Bank of America at the time had just agreed to acquire Merrill Lynch and Co. The strategy I recommended called for taking a prudent position in the bank by buying increasing amounts of shares on any market pullbacks.
The strategy appeared to go as planned at the very beginning as the shares dropped in value as predicted, improving the average buying price. But Bank of America subsequently revealed large amounts of troubled assets that had not been evident in prior releases. The company's president and chairman lost his job as a result, and the stock continued to drop. Today, after a very strong recovery BofA stock is still trading some 30% below our initial recommended entry price. So, depending on how one executed the entry strategy, one would be some 10-15% down even today.
Goldman Sachs Group Inc. (NYSE: GS) just reported that its first-quarter earnings nearly doubled to $3.46 billion, the investment-banking giant's second-most-profitable quarter since going public a decade ago.
And Bank of America Corp. (NYSE: BAC) reported that its earnings for the first three months of the year rang in at $2.83 billion.
For all three of these banking giants, the first-quarter results blew past analyst expectations. Their stock prices? Approaching levels not seen since the start of the financial crisis. In fact, JPMorgan's stock is within 10% of its five-year high.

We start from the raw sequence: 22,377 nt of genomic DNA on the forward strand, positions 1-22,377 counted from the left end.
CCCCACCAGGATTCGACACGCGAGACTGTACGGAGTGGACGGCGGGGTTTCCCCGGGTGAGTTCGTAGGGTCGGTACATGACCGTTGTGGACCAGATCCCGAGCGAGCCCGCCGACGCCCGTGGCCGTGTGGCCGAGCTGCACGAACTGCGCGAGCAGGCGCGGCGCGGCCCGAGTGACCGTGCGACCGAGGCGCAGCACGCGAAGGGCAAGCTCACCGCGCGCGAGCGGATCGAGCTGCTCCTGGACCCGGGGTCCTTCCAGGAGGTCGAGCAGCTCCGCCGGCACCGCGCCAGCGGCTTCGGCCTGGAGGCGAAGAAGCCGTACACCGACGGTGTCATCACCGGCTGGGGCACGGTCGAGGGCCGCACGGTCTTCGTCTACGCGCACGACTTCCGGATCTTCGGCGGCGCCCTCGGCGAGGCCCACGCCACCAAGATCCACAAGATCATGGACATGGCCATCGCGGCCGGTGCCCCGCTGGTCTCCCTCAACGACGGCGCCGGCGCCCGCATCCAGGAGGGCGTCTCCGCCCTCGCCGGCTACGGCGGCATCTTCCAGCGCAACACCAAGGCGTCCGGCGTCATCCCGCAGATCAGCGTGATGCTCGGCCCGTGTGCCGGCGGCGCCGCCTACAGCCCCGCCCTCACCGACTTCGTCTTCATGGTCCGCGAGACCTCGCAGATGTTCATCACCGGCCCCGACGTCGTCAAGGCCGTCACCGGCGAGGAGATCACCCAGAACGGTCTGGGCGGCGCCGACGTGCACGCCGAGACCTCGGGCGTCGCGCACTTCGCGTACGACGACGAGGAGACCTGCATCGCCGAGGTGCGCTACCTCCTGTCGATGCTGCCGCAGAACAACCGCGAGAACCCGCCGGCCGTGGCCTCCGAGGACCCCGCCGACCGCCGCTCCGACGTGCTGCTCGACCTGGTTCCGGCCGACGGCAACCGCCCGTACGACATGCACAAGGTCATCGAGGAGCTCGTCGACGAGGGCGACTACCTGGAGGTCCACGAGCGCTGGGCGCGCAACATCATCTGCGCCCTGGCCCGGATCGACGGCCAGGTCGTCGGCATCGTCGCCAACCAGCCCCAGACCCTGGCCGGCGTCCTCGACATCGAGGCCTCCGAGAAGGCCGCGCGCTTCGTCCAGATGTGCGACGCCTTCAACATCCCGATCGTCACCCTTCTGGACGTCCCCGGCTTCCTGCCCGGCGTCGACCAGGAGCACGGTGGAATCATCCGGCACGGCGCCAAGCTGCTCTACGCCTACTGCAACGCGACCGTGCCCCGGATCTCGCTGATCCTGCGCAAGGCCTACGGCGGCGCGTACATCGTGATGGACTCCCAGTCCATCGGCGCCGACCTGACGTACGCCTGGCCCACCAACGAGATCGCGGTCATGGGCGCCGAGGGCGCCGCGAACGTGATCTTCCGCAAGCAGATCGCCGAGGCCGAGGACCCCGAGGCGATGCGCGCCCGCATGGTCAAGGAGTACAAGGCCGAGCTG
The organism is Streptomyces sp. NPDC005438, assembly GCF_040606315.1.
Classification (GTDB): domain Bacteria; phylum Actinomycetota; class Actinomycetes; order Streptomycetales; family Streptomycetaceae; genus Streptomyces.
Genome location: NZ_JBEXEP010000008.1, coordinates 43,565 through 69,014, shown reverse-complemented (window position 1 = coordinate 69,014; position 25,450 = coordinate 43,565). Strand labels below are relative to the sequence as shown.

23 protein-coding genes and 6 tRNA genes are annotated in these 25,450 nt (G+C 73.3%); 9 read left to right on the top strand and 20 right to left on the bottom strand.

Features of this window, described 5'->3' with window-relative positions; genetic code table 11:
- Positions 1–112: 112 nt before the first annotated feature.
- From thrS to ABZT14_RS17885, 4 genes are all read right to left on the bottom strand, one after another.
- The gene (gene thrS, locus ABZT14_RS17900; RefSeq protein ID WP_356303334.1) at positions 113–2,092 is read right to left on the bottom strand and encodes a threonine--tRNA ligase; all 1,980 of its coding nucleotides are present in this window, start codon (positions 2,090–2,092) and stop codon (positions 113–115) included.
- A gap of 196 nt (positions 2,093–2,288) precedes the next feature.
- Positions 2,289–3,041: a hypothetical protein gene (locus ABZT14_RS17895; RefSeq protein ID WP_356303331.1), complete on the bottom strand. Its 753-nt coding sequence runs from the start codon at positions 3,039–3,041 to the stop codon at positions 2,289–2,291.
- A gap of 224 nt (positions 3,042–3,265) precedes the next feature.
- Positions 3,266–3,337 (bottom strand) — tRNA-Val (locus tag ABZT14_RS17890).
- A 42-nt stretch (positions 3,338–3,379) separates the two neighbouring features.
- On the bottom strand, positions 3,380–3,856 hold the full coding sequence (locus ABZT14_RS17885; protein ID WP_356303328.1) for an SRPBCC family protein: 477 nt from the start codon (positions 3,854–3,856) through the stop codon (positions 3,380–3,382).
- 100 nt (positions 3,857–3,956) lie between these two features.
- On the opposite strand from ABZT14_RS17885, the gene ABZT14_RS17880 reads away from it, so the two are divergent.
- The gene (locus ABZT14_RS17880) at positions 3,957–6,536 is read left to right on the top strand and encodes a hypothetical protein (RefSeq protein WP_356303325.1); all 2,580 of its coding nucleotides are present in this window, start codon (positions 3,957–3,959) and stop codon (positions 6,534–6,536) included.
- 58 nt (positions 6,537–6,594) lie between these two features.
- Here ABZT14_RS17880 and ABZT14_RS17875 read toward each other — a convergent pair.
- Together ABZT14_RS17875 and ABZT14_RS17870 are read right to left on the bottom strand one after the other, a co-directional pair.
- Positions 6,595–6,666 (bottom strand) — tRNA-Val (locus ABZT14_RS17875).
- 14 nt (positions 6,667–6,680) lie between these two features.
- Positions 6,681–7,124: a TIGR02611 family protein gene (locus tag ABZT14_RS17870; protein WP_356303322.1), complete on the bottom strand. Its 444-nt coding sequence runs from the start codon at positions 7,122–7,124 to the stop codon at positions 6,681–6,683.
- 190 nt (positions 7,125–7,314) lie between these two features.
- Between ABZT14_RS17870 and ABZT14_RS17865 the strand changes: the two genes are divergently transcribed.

Major bank profits are zooming - despite the fact that U.S. consumers are struggling to repay loans.
So how are these guys pulling this off? Well, if you dig, you'll find that the bulk of major bank profits are coming from stronger trading revenue and other segments that are enabling the largest banks to overcome weakness in the lending area, which decades ago was the banking sector's bread-and-butter business.
If you dig deeper still, as I've done, you unearth one of the key reasons these banking behemoths are booking such massive profits. They've been moving enormous amounts of capital into one area of the market.
By Don Miller, Contributing Writer, Money Morning-
The world's factories are churning out products at record rates, fueling the global economic recovery at a faster pace than thought possible just a few months ago.
The latest figures show factory output is growing at a record rate from the United States to China to Europe and beyond. And as manufacturing expands, economists expect the world's economies to continue to expand, creating jobs and putting money in consumer pocketbooks.
As long as companies have plenty of cash to finance expansion, output from the world's factories should continue to grow, according to Money Morning Contributing Writer Shah Gilani, who recently launched the Capital Wave Forecast, a new trading service based on capital flows.
Recent surveys show U.S. companies are sitting on almost $1 trillion in cash.